Press releases for science are bad for everyone.

      http://www.plosone.org/article/info%3Adoi%2F10.1371%2Fjournal.pone.0050840 [plosone.org]

      Blame the submitter (me) for the confusion. I actually linked to Discover's take on the story, and copy/pasted from the Yahoo blog.

      The reason being... I am (at times) using an older version Android smartphone to submit stories to Slashdot. Discover.com (and other more sophisticated sites) uses some copy blocking tech that prevents my phone from copying and pasting the text. So I used the text from the yahoo blog and linked to it in the body of my story submission while linking to Discover.com's story.

      • by Goldsmith (561202)

        It's a cool story to share, nice submission. I'd like to see the editors here include links to scientific papers with the front page stories.

  • What I really wonder about is the reason that the pigeons don't move elsewhere.

    Is hygiene so important for them?
    Have they become oblivious to dangers by constantly exposing themselves to them (just look how close they come to humans in the city)?

    Or do pigeons who became smart by escaping (there is one such in the video) lead the other unknowing pigeons there for sport?

    Is it a mating ritual where the brave get all the girls?

    • They're just drinking. No need to read anything more into it. Why they don't see the threat of the catfish, I don't know. But why they are there in the first place is pretty mundane.

  • ... reproduced. And of those that were better at it than their parents reproduced. Fins became more leg-like.

    We've seen it all before right?

    Evolution just never stops does it?

  • Now if they can be engineered to live on land and adapt to city life.
    • by tehcyder (746570)

      Now if they can be engineered to live on land and adapt to city life.

      They already have. They're called cats. Where do you think the name "cat" came from? It can hardly be coincidence.

  • I had always been told catfish were "bottom feeders." I guess they're not, huh? Next thing you know, they'll grow legs and run up on land and catch squirrels and rabbits and the occasional, unsuspecting small dog.

    • I had always been told catfish were "bottom feeders." I guess they're not, huh? Next thing you know, they'll grow legs and run up on land and catch squirrels and rabbits and the occasional, unsuspecting small dog.

      Smaller catfish scavenge for most of their food but the larger ones get most of their meals hunting. If you want to catch a big Blue or Flathead Catfish the best bait is a live fish, Bluegill and Perch work well.

  • Not the catfish, but the killer whales coming up on land to snag prey.

    The whales' early ancestors lived in the sea and came up on land. Then they went back to the sea though still air breathers. Now they are starting to go back on land again. Will they evolve new legs or just wriggle along like snakes?

    • by Anonymous Coward

      Not the catfish, but the killer whales coming up on land to snag prey.

      The whales' early ancestors lived in the sea and came up on land. Then they went back to the sea though still air breathers. Now they are starting to go back on land again. Will they evolve new legs or just wriggle along like snakes?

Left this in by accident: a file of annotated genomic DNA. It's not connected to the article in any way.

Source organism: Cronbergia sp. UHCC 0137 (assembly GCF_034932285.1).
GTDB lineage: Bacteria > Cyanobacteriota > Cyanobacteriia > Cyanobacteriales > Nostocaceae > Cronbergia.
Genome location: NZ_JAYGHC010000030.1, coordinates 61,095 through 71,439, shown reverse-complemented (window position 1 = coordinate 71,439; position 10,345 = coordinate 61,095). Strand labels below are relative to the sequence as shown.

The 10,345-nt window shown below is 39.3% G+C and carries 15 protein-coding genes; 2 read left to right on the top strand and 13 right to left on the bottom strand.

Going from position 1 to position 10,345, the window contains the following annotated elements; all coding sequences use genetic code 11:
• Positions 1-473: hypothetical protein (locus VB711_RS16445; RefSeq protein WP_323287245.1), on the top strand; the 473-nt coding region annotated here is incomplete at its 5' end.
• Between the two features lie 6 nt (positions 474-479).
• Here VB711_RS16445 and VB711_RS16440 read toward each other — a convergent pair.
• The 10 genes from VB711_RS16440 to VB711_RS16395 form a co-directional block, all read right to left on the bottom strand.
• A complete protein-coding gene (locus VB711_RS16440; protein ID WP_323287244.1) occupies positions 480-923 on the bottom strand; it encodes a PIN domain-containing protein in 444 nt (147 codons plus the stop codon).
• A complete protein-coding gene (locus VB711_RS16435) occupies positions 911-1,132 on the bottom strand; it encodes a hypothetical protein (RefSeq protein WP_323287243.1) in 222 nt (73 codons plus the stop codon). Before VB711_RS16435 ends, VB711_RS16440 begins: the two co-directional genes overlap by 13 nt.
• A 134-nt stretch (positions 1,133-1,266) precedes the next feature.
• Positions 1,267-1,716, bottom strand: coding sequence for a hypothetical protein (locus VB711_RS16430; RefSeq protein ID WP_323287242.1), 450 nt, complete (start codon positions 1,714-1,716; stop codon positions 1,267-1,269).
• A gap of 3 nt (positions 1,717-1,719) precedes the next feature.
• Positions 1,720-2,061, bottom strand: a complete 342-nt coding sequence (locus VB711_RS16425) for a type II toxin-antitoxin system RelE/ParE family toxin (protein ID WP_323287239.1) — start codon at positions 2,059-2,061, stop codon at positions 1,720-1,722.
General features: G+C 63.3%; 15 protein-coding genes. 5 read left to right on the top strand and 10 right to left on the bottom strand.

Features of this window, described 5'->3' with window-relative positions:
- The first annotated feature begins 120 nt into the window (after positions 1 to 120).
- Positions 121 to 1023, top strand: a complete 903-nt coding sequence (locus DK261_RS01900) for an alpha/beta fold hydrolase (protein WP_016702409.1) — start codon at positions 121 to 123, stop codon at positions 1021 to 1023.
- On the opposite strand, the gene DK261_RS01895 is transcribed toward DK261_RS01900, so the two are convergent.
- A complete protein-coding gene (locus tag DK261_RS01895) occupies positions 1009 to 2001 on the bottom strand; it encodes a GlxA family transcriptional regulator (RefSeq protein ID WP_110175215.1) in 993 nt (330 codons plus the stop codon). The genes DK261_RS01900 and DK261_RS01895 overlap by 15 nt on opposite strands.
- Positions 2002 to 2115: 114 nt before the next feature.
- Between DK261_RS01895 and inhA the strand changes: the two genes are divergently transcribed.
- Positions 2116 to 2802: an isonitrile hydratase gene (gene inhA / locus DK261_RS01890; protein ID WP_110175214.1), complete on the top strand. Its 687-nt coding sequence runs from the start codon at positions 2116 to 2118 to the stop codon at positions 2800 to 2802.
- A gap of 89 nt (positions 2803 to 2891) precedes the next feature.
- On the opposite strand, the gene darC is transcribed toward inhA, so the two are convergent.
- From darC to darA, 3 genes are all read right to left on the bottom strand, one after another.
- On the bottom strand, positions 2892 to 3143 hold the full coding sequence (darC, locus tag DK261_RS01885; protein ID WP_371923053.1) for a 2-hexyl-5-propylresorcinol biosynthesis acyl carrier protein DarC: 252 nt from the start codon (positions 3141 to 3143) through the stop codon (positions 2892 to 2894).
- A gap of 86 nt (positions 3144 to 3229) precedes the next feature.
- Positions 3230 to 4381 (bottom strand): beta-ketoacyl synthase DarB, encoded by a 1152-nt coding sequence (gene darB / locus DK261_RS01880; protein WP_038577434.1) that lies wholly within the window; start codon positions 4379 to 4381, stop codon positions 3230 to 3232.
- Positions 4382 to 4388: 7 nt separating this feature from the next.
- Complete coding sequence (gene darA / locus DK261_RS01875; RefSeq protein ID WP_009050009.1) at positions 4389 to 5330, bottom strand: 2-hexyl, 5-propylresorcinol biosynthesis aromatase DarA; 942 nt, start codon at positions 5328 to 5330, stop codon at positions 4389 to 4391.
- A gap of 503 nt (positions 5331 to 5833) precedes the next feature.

What you describe is terrifying... orca-sized meat worms sliming around beyond the beach hunting for seals. How do we stop the whales from evolving?

      • by Talderas (1212466)

        Japan has been employing the solution covertly for about 26 years now and openly for a few centuries before that.

        Evidence suggests that a time traveler from the future arrived in Japan around 1547 and told the Japanese that they needs to construct boats to go out to the open waters to catch whale instead of being content with beached whales. The man was executed for impugning the local governor's honor but the idea implanted and it spread. In the 1570's the Japanese began going out to sea to catch whale and

  • bass eat ducklings. bluefish eat seagulls. sharks eat whatever.
  • Nope... we were fresh out of nightcrawlers when I caught this beast with the wife's mouthy parrot... mmmm, Polly want a fish hook?
  • by Anonymous Coward

    A slashdot posting about a yahoo-article about a Business Insider article about a ... youtubevideo. Thats at least three unneeded, adinfested sites to get to: http://www.youtube.com/watch?feature=player_embedded

  • So if an eagle catches fish, and the catfish catches birds to eat, who wins?

  • Cats in whatever form have never been up to anything good ever. They are killing the one bird, people around the world love because they poop on the heads of politicians' statues.
    • by tehcyder (746570)
      Anyone who would prefer a pigeon over a cat has such severe psychological problems that they should probably be banned from the interwebz for life, in case they infect someone else.
  • One of several cartoons titled "Great moments in evolution" [oocities.org]

    Wherever he is these days, I hope Gary Larson sees this story and smiles.

  • by manwargi (1361031) on Sunday December 09, 2012 @11:19PM (#42238841)

    There are reports of catfish attacking humans as well. [telegraph.co.uk] From the sound of things, they'll eat anything they're big enough to attempt to eat.

  • Pretty soon, they will develop a taste for cats: http://www.youtube.com/watch?v=s4wykeJBHdE&feature=youtu.be&t=34s [youtube.com].